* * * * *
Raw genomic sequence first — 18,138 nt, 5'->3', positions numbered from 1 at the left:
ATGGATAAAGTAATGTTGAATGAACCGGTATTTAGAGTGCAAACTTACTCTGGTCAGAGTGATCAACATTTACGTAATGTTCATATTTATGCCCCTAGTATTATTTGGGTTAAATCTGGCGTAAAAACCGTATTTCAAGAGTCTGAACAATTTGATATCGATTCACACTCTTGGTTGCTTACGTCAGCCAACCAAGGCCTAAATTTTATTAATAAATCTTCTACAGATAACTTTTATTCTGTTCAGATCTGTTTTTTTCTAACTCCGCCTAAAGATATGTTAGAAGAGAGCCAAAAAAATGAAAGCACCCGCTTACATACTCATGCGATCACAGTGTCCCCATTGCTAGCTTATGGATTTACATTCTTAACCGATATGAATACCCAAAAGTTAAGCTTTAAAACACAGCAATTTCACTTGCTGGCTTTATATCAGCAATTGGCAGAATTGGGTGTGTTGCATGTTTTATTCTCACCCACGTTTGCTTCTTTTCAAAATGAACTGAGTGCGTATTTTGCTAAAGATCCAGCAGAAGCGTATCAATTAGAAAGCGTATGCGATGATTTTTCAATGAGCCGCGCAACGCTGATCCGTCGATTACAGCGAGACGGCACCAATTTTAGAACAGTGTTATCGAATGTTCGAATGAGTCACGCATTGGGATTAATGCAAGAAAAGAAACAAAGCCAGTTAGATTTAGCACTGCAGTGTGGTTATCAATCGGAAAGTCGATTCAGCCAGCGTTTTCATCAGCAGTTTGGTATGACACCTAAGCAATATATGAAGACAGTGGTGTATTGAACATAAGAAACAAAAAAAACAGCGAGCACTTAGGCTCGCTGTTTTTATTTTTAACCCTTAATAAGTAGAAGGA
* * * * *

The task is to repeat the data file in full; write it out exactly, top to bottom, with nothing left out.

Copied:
Raw genomic sequence first — 18,138 nt, 5'->3', positions numbered from 1 at the left:
ATGGATAAAGTAATGTTGAATGAACCGGTATTTAGAGTGCAAACTTACTCTGGTCAGAGTGATCAACATTTACGTAATGTTCATATTTATGCCCCTAGTATTATTTGGGTTAAATCTGGCGTAAAAACCGTATTTCAAGAGTCTGAACAATTTGATATCGATTCACACTCTTGGTTGCTTACGTCAGCCAACCAAGGCCTAAATTTTATTAATAAATCTTCTACAGATAACTTTTATTCTGTTCAGATCTGTTTTTTTCTAACTCCGCCTAAAGATATGTTAGAAGAGAGCCAAAAAAATGAAAGCACCCGCTTACATACTCATGCGATCACAGTGTCCCCATTGCTAGCTTATGGATTTACATTCTTAACCGATATGAATACCCAAAAGTTAAGCTTTAAAACACAGCAATTTCACTTGCTGGCTTTATATCAGCAATTGGCAGAATTGGGTGTGTTGCATGTTTTATTCTCACCCACGTTTGCTTCTTTTCAAAATGAACTGAGTGCGTATTTTGCTAAAGATCCAGCAGAAGCGTATCAATTAGAAAGCGTATGCGATGATTTTTCAATGAGCCGCGCAACGCTGATCCGTCGATTACAGCGAGACGGCACCAATTTTAGAACAGTGTTATCGAATGTTCGAATGAGTCACGCATTGGGATTAATGCAAGAAAAGAAACAAAGCCAGTTAGATTTAGCACTGCAGTGTGGTTATCAATCGGAAAGTCGATTCAGCCAGCGTTTTCATCAGCAGTTTGGTATGACACCTAAGCAATATATGAAGACAGTGGTGTATTGAACATAAGAAACAAAAAAAACAGCGAGCACTTAGGCTCGCTGTTTTTATTTTTAACCCTTAATAAGTAGAAGGA